If you are unable to obtain mifepristone and want to terminate your pregnancy, misoprostol alone gives you a very good chance.  Consider mifepristone an optional add-on that can give you additional peace of mind.


What does having a medical abortion feel like?


Misoprostol works by causing the uterine muscles to contract. This leads to cramping sensations and bleeding. Many women also experience symptoms like nausea and light-headedness.  Some women also experience emotional symptoms, both because of hormone fluctuations and because of the psychological difficulty involved in making the decision to terminate a pregnancy.


You may feel relatively severe cramping sensations.  This is caused by the uterus contracting upwards, allowing the cervix to dilate and the fetal tissue to pass through.  You may want to keep a non-steroidal anti-inflammatory drug, like ibuprofen or Naproxen, on hand in order to make the cramping more manageable.


What else can I do to prepare?


Some women are able to continue with their daily activities throughout most of the abortion process, but most prefer to spend the days they are experiencing the heaviest bleeding at home, with a hot pad to relieve cramping.  If it’s possible for you to take time off work, it’s probably a good idea.


Pamper yourself in the way you might for a difficult period—if particular scents, foods, television shows, or music can help you to relax during tough menstrual cramps, you may find them valuable during the medical abortion process as well.


What will the fetal tissue look like when it comes out?


This depends completely on how advanced your pregnancy is.  In the earliest stages of pregnancy, it may be fairly difficult to distinguish the products of conception from blood clots.  As a pregnancy continues, however, the fetus becomes more identifiable.  Because of this, it is important to give some consideration to what you might do with the fetal tissue when it passes.

The safest and easiest way to dispose of remains that are relatively small is the toilet.  Burial works for larger remains—make sure you dig a deep enough hole that animals will not be able to get into it.  If you are self-aborting in a state where self-abortion is criminalized, you should not flush fetal remains down the toilet or bury them immediately.  Instead, soak the products of conception in a bucket of bleach overnight–this will make DNA evidence much more difficult to obtain.


How do I know if I need to seek medical attention for complications?


If your bleeding is excessive—which requires bleeding through more than two overnight-style maxi pads per hour for more than two hours, or having continuous, heavy period-like bleeding for longer than two weeks—you should seek the help of a physician.  Hemorrhage is nothing to mess with.


Another complication possibility is infection.  While medical abortions do not commonly result in infection, any time the cervix is open (for instance, to expel the products of conception) there is a greater-than-usual chance for unfriendly microbes to take up residence.  If you experience sensations of warmth or pain that seems to be different from cramping, or have a high fever in the days after your misoprostol abortion, it is important to seek medical attention in case you have developed a uterine infection.  Miscarriages can also result in the same complications, so you should be safe in telling a doctor that you are miscarrying a wanted pregnancy, even in states where self-abortion is forbidden.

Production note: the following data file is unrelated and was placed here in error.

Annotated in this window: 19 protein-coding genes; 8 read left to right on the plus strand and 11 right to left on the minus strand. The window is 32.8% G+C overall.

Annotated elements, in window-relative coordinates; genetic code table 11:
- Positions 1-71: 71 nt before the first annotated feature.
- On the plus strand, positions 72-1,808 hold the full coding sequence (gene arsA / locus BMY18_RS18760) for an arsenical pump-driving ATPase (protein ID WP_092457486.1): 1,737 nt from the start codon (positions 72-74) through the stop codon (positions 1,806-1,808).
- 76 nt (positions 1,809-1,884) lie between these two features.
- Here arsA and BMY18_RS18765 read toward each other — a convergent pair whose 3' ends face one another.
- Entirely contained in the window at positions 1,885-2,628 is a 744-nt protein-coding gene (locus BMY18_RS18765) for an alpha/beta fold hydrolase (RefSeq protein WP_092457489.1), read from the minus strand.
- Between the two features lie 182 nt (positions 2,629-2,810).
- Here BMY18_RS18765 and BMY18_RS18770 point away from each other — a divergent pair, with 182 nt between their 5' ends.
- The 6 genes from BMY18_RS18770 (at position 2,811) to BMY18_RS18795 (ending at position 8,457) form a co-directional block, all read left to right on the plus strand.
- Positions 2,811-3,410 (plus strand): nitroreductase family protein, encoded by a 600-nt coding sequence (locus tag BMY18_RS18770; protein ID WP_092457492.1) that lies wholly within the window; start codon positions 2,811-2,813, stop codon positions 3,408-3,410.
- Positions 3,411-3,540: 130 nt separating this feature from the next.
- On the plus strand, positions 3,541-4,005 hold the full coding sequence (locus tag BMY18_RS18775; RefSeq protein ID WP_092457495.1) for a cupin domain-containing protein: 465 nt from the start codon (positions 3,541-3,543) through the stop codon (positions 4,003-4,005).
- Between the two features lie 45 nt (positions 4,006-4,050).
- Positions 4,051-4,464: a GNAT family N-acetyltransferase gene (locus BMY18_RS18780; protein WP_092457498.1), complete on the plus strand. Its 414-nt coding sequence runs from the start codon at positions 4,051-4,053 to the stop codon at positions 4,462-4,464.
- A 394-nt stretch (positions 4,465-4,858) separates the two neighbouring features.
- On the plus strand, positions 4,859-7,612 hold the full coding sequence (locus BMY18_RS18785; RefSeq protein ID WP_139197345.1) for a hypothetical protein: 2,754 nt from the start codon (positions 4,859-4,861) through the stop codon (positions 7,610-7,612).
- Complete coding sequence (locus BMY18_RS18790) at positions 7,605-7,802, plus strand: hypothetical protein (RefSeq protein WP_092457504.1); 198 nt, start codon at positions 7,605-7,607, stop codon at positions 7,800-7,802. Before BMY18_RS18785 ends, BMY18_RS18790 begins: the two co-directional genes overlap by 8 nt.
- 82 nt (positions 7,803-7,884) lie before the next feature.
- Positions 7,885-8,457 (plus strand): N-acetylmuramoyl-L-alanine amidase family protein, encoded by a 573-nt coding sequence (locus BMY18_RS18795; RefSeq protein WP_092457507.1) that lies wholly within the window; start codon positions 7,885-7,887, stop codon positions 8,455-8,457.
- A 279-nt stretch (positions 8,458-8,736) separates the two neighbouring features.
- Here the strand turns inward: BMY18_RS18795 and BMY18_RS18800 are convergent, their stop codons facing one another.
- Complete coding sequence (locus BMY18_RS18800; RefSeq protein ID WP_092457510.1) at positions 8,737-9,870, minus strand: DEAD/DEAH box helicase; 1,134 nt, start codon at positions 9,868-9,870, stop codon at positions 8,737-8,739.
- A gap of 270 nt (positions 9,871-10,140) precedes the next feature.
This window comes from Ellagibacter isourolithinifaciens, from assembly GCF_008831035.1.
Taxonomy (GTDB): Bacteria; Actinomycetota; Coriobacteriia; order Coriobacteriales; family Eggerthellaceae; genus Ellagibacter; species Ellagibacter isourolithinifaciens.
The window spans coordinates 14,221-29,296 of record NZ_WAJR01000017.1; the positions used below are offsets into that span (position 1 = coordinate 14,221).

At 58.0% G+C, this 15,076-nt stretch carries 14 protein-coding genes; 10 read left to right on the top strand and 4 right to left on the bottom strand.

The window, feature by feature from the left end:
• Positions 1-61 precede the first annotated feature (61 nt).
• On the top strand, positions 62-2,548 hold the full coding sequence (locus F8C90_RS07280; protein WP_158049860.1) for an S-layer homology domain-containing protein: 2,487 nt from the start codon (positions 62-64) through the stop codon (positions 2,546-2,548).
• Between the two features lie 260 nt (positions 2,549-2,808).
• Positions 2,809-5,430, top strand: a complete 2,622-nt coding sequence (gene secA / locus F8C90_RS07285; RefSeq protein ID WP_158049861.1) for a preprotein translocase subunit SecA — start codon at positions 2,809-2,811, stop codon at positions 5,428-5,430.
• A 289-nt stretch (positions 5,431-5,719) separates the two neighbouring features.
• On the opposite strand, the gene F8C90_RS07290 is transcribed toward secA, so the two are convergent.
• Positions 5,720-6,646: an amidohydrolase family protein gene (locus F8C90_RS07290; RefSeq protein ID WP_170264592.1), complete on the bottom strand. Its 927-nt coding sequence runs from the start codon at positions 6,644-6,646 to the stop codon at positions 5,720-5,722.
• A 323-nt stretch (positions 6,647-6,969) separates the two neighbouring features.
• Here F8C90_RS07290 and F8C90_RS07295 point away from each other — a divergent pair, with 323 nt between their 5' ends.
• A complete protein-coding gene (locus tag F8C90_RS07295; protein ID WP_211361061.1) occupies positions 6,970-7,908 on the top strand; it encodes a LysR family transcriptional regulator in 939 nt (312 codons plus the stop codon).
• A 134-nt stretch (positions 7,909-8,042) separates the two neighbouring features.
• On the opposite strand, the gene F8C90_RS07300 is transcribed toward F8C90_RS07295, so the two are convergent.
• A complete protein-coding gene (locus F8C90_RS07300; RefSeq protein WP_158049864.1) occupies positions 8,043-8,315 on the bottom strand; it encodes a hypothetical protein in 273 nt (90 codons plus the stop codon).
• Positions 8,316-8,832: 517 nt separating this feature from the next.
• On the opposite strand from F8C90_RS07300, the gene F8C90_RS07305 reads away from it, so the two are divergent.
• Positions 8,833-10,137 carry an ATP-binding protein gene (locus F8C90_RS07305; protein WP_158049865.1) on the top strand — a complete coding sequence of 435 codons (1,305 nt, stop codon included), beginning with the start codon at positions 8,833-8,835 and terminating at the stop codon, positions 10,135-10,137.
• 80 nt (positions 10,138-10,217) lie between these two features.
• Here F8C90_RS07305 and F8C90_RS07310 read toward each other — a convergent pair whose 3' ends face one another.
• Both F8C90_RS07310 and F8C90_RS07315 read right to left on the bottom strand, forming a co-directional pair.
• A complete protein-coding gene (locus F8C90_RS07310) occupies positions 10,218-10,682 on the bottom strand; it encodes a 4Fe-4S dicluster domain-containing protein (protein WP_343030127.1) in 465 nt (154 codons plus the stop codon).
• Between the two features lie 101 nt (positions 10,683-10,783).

VI. Surgical Abortion


For a long time, the gold standard of abortion was the surgical abortion. Often performed with dilators and curettes or, more recently, vacuum aspiration systems, surgical abortions still hold a few key advantages over their medical counterparts. Perhaps the biggest of these advantages is duration: while the abortion itself may last hours or days after misoprostol is administered, early vacuum aspiration abortions and D&C procedures last only a few minutes and are quite safe.


About a decade ago, I produced a manual for performing a dilation and curetteage abortion.  However, I will not reproduce that manual in these pages.  My reasoning is simple: for an untrained person, it is far safer to work within the confines of pharmaceutical abortion than it is to venture into invasive procedures with a concomitant risk of infection, lacerations, and so on.


It is possible when using a medical abortion method that the abortion will not be “completed”—in other words, that not all of the fetal tissue, placenta, and so on will be ejected by the body.  When this happens, bleeding can persist and infection can take hold.  When this happens, the typical treatment given in an emergency room is either a dilation & curetteage or vacuum aspirator procedure—which are also the two  most common surgical abortion procedures.


However, let me make this perfectly clear: it would be downright stupid for a home practitioner to attempt to surgically complete an incomplete misoprostol abortion.  Infection complications and inflammation mean that you need a professional.  This is not the time to gamble with your life.


Appendix A: Finding an Online Pharmacy


One thing I’m not going to do in this guide, in particular, is give URLs for specific online pharmacies.  I have several reasons.  First, I don’t want anyone thinking this is being done to shill for an online pharmacy.  Second, the quality of foreign pharma companies can vary, and companies can go out of business. I don’t want to have to update this every time a website goes under. Third, I think it’s important for women to develop the information literacy needed to find a reputable site and make their own connections–if everyone uses the sites I provide, it’s possible they’ll run out or face political pressure to stop providing the medications I’ve discussed in this guide.


Pharmacies for Abortifacients and Hormonal Birth Control